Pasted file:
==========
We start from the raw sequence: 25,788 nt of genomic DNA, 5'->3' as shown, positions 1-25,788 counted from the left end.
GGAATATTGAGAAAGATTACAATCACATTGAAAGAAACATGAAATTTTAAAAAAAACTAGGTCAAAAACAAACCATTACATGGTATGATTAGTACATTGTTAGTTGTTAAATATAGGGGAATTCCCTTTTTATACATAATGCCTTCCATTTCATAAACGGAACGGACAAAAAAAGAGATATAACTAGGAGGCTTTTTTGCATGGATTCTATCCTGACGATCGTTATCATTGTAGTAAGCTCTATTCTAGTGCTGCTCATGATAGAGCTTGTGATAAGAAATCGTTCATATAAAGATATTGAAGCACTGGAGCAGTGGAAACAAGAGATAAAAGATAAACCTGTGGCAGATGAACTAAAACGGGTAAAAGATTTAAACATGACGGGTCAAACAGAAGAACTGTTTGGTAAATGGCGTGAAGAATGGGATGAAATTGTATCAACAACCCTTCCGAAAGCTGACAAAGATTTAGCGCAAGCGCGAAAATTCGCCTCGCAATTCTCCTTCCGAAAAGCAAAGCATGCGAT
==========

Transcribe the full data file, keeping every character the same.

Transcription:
We start from the raw sequence: 25,788 nt of genomic DNA, 5'->3' as shown, positions 1-25,788 counted from the left end.
GGAATATTGAGAAAGATTACAATCACATTGAAAGAAACATGAAATTTTAAAAAAAACTAGGTCAAAAACAAACCATTACATGGTATGATTAGTACATTGTTAGTTGTTAAATATAGGGGAATTCCCTTTTTATACATAATGCCTTCCATTTCATAAACGGAACGGACAAAAAAAGAGATATAACTAGGAGGCTTTTTTGCATGGATTCTATCCTGACGATCGTTATCATTGTAGTAAGCTCTATTCTAGTGCTGCTCATGATAGAGCTTGTGATAAGAAATCGTTCATATAAAGATATTGAAGCACTGGAGCAGTGGAAACAAGAGATAAAAGATAAACCTGTGGCAGATGAACTAAAACGGGTAAAAGATTTAAACATGACGGGTCAAACAGAAGAACTGTTTGGTAAATGGCGTGAAGAATGGGATGAAATTGTATCAACAACCCTTCCGAAAGCTGACAAAGATTTAGCGCAAGCGCGAAAATTCGCCTCGCAATTCTCCTTCCGAAAAGCAAAGCATGCGAT